Prof. Dr. Myriam Hunter-Henin is a Professor in Comparative Law and Law & Religion at the Faculty of Laws at University College London. Her research addresses the interaction and tensions between law and religion in a comparative perspective, with a particular focus on education, the workplace and the regulation of religious symbols in the public sphere. It also examines the interactions between human rights, constitutional law and normative conceptions of democracy and liberalism. Her latest monograph, Why Religious Freedom Matters for Democracy: Comparative Reflections from Britain and France for a Democratic ‘Vivre Ensemble,’ was published by Hart in 2020.
Elizabeth Shakman Hurd
Elizabeth Shakman Hurd is Professor of Political Science and Religious Studies and holds the Crown Chair in Middle East Studies at Northwestern University in Evanston, Illinois. Hurd was educated at Wesleyan University (B.A.), Yale University (M.A.), and The Johns Hopkins University (Ph.D) and has taught at Northwestern University since 2002. She studies religion in U.S. foreign and immigration policy, the global politics of secularism and religious freedom, religion and the American border, and relations between the U.S., Europe, Turkey, and Iran. She is the author of The Politics of Secularism in International Relations (2008) and Beyond Religious Freedom: The New Global Politics of Religion (2015), both published by Princeton. She is the co-editor, with Winnifred Fallers Sullivan, of At Home and Abroad: The Politics of American Religion (Columbia, 2021) and Theologies of American Exceptionalism (Indiana University Press, 2020), and co-editor of Politics of Religious Freedom (University of Chicago, 2015) and Comparative Secularisms in a Global Age (Palgrave, 2010). She co-directs the Global Religion & Politics Research Group at Northwestern, and co-curates the Teaching Law & Religion Case Study Archive. Hurd enjoys speaking to public audiences and contributing to discussions on global politics and religion. Her writings have appeared in Boston Review, Public Culture, The Atlantic, Chicago Tribune, Foreign Policy, and The Washington Post. She is currently writing a book on religion and the American border. Twitter: @eshurd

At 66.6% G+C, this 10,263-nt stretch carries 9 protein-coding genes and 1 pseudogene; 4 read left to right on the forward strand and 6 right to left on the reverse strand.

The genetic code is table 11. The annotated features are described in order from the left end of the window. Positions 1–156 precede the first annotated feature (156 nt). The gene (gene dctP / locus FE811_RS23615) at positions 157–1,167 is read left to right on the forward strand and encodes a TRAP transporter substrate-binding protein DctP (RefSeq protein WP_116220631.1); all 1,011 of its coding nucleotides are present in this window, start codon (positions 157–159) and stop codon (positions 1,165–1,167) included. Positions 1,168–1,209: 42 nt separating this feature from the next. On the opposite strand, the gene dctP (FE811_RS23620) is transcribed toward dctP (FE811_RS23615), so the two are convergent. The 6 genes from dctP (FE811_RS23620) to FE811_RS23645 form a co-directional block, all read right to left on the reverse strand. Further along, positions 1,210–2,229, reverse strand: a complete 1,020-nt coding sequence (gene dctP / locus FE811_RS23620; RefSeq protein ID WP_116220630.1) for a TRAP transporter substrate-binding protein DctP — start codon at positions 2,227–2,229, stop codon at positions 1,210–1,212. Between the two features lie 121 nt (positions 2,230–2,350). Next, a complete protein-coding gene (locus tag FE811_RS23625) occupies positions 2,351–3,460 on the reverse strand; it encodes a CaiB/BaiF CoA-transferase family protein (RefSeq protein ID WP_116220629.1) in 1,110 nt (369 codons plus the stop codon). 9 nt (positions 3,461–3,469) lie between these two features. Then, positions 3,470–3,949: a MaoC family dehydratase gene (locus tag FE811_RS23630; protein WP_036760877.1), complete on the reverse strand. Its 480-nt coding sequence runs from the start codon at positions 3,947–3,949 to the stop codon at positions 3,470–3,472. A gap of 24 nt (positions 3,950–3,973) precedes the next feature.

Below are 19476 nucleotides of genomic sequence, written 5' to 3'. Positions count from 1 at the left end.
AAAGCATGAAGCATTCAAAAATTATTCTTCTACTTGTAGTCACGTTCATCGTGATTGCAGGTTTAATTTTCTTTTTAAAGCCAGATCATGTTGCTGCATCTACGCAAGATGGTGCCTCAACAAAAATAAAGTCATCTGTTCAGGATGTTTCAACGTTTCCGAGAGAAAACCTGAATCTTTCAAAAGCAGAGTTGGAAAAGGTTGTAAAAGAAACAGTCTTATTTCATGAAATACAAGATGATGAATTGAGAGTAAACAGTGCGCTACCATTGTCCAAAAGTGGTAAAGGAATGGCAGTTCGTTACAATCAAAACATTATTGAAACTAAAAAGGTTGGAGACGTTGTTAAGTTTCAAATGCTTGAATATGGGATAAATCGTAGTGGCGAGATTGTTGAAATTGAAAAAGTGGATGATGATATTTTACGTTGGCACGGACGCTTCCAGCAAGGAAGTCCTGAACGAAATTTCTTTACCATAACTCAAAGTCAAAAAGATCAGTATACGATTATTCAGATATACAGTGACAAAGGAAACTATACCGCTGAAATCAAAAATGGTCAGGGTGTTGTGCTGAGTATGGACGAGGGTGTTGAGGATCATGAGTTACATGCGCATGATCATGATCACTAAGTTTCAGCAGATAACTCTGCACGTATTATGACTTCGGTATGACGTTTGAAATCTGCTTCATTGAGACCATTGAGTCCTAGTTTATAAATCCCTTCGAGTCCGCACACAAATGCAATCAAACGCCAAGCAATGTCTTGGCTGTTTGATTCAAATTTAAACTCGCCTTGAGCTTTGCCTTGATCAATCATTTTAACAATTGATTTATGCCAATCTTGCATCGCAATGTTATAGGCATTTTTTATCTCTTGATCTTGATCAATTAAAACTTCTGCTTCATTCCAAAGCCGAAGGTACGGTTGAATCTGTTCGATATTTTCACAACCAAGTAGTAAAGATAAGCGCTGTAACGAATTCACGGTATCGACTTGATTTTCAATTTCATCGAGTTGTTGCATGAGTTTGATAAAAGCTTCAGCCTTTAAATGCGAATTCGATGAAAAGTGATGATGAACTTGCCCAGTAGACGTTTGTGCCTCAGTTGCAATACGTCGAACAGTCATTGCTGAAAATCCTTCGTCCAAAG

Ilkka Huhta is Professor of Church History at the University of Eastern Finland. His doctoral dissertation (2001) was about public debates of a Pietist movement in Finland between 1880 and 1918. He has since published several books and articles on Finnish church history in the 19th and 20th centuries. His latest book (Huhta & Juha Meriläinen, eds.) is an anthology on key concepts of Finnish church history (Käsitteet Suomen kirkkohistoriassa), which was published by the Finnish Society of Church History in 2021.